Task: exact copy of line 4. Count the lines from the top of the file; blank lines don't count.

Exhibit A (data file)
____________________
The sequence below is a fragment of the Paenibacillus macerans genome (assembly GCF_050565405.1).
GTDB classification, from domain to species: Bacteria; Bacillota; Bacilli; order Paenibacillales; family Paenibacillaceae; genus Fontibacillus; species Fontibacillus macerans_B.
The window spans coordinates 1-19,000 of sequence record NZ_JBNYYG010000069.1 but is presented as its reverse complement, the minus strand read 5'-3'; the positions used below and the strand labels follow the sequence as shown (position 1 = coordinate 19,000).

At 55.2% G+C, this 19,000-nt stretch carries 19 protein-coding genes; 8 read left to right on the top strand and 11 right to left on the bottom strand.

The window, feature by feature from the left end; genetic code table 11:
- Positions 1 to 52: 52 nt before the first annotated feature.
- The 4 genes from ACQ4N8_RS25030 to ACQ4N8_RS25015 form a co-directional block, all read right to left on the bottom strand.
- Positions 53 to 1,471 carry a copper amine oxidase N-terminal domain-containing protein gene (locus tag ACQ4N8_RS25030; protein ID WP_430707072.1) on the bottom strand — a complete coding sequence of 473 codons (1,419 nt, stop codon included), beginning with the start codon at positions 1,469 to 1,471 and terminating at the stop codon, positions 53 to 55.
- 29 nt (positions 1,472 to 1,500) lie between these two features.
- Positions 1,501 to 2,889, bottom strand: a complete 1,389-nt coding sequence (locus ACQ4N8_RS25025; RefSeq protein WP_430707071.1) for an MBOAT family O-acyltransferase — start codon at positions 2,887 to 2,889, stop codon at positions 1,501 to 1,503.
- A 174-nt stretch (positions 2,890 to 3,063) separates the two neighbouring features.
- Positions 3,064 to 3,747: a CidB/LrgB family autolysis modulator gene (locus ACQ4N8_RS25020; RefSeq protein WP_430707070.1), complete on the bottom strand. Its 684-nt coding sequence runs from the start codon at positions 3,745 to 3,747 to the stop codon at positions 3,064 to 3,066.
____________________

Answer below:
At 55.2% G+C, this 19,000-nt stretch carries 19 protein-coding genes; 8 read left to right on the top strand and 11 right to left on the bottom strand.